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Baby Eczema Don't Panic! Showing You How To Differentiate And Care For Baby

Baby Eczema Don't Panic! Showing You How To Differentiate And Care For Baby

  1. Types of childhood eczema

    · Atopic dermatitis

    Frequently, children with atopic dermatitis also have asthma and hay fever, a combination sometimes known as the “atopic triad.” The rash from atopic dermatitis can be lighter or darker than normal skin color, and it often forms at the creases of elbows and knees.

    · Contact dermatitis

    As the name implies, contact dermatitis results when a substance touches your child’s skin. There are two subtypes. Allergic contact dermatitis triggers an immune system response, while irritant contact dermatitis immediately affects the skin. A rash from contact dermatitis may produce itchy bumps called hives, and skin in the area can become thick and scaly. 

    · Seborrheic dermatitis

    Also known as “cradle cap,” seborrheic dermatitis affects areas of the skin with lots of sebaceous glands that produce the skin oils that provide a protective layer on the skin. The back, nose, and scalp are the most commonly affected areas, but it can also form lower on the face, in the diaper area, and in various folds around a baby’s body. Skin rashes include a yellow crust along with red skin, or there may be white or yellow flakes. Cradle cap usually vanishes around the age of six months, but dandruff might continue even into adulthood. 

    · Dyshidrotic eczema

    Blisters on the soles of the feet and palms of the hands identify dyshidrotic eczema. These blisters can be itchy, and large blisters occasionally form, which are often more painful. After the blisters pass, affected skin can feel dry and spongy. This skin condition seems to be connected to seasonal allergies. Children can develop this type of eczema, but it’s usually more common in adults, with women affected more often than men. 

  1. Causes of baby eczema
  • Skin is not moisturized enough: baby's skin stratum corneum is weak, the skin barrier function is not yet developed, can not lock moisture, if not enough moisturizing is easy to trigger eczema, to apply baby cream in time.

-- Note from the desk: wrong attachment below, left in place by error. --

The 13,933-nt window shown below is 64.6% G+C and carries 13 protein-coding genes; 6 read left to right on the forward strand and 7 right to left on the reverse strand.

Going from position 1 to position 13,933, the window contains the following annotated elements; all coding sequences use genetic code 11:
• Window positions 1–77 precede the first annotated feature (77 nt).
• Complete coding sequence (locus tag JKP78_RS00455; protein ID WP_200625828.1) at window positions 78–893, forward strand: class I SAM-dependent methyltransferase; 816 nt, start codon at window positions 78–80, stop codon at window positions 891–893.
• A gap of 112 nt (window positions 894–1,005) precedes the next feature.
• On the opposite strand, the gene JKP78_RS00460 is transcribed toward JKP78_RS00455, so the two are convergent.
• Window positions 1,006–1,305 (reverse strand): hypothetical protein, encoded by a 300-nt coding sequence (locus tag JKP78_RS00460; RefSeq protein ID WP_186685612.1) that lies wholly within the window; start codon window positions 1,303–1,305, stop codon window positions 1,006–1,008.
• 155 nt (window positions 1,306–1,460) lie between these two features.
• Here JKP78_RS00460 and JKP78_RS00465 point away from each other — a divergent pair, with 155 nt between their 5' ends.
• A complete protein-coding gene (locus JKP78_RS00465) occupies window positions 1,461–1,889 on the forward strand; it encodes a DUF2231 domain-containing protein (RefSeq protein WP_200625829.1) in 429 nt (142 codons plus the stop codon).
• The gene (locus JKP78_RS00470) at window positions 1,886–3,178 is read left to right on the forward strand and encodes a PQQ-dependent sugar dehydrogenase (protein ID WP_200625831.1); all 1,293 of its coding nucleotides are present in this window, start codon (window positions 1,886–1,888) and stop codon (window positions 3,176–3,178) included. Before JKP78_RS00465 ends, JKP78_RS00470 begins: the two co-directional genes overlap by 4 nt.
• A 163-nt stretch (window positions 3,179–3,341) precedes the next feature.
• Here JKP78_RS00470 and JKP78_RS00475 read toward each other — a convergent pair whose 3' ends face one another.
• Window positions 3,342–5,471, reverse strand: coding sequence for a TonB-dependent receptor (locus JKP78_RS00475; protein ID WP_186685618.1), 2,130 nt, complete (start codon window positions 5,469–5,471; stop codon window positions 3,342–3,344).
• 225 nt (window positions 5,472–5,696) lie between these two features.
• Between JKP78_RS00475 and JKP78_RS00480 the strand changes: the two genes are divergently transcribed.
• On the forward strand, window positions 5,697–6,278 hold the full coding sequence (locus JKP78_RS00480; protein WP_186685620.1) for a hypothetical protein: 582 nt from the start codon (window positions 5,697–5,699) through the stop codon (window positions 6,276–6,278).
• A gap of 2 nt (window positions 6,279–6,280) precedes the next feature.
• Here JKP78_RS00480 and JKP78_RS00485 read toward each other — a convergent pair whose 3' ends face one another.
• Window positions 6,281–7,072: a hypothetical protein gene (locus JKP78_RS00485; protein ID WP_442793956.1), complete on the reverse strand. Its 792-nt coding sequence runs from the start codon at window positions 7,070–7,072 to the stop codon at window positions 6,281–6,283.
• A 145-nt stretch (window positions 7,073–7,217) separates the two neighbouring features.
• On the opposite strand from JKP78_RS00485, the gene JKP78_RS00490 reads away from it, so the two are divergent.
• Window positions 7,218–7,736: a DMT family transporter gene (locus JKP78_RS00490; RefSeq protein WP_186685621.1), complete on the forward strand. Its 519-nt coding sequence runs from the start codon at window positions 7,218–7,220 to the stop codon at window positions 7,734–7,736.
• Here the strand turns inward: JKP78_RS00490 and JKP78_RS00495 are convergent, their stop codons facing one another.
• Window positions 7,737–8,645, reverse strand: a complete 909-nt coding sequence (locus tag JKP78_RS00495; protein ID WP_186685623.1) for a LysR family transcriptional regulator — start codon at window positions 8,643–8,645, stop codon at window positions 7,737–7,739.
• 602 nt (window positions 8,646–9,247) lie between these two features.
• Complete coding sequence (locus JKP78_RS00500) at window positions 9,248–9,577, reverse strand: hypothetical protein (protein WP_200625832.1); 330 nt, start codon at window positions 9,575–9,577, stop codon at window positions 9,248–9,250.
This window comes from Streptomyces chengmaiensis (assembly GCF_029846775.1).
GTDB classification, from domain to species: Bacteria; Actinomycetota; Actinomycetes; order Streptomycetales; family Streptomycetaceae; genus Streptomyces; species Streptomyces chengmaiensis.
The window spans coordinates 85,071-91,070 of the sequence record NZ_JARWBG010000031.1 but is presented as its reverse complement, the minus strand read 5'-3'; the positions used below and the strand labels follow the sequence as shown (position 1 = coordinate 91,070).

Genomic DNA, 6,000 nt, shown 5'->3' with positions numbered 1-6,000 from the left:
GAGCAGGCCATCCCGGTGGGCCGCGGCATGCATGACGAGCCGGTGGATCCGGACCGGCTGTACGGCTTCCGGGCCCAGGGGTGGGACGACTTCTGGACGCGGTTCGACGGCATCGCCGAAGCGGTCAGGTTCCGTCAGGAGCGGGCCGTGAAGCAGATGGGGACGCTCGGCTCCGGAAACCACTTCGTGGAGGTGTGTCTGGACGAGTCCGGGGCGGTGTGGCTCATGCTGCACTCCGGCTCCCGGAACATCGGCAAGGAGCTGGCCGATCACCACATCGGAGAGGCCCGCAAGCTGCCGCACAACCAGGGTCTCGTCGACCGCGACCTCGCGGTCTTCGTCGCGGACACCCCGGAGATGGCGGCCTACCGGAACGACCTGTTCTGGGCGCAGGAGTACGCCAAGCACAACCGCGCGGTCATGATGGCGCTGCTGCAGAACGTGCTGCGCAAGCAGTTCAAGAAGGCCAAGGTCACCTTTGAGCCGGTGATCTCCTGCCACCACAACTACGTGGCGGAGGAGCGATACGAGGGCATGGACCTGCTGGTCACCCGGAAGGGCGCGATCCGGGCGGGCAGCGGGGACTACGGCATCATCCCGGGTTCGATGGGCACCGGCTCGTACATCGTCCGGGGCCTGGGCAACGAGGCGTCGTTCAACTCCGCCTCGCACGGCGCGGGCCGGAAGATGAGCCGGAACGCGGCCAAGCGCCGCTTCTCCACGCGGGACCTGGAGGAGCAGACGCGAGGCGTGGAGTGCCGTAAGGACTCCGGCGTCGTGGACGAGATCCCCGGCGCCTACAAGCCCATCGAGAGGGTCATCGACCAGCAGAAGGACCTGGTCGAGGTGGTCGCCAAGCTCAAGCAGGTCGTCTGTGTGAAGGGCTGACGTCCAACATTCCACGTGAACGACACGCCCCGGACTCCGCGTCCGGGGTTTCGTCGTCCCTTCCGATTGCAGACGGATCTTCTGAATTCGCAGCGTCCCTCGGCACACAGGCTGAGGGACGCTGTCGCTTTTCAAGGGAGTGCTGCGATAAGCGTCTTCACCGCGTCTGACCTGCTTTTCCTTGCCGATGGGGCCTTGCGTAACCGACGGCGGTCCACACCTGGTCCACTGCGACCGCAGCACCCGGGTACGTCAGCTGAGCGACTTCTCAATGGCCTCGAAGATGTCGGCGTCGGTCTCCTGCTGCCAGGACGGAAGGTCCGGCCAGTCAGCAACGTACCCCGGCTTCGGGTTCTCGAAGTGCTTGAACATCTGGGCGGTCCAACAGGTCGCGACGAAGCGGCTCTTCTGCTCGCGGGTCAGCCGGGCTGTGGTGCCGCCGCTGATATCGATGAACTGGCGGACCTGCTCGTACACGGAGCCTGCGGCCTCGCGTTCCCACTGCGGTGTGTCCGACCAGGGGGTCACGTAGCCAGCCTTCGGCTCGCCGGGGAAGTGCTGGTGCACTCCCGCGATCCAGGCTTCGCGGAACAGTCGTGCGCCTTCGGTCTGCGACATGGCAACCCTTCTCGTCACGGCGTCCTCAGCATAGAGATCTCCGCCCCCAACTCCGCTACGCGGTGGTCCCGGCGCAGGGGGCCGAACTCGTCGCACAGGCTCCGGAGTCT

• Eczema from wearing too much:Overdressing your baby can cause symptoms such as redness, pimples and itching. Try to avoid dressing your child in thick clothing and dress your child appropriately for the weather.
  • Other factors:Eczema is easily triggered when external irritants such as dust, pollen, smoke, mites and sweat come into contact with your baby's delicate skin, or when new toys and clothes carry bacteria that make your baby's skin irritated.
  1. How to treat baby's eczema
  • Daily bathing and moisturizing is key to treating baby (infantile) eczema (atopic dermatitis). Use a mild cleanser and warm water. After a bath of no more than 15 minutes, rinse completely, gently pat your baby dry and apply a fragrance-free cream or ointment such as petroleum jelly, while the skin is still damp. Moisturize at least twice a day, perhaps at diaper changes. When trying a new moisturizer, test it on a small area of the child's skin first to make sure it's well-tolerated.
  • Baby eczema signs and symptoms may also be eased by avoiding irritants — such as itchy fabric and harsh soaps — as well as extremes in temperature. To prevent your child's scratching the rash, it may help to keep your baby's nails clipped short or to put on cotton mittens during sleep.
  • Have your baby examined if the condition persists or the rash is purple, crusty and weepy or has blisters. A child who has a fever and rash may also need evaluation. Talk with your doctor about using a medicated cream or ointment or trying bleach baths to ease symptoms. Use medications and bleach baths with the guidance of your pediatrician.
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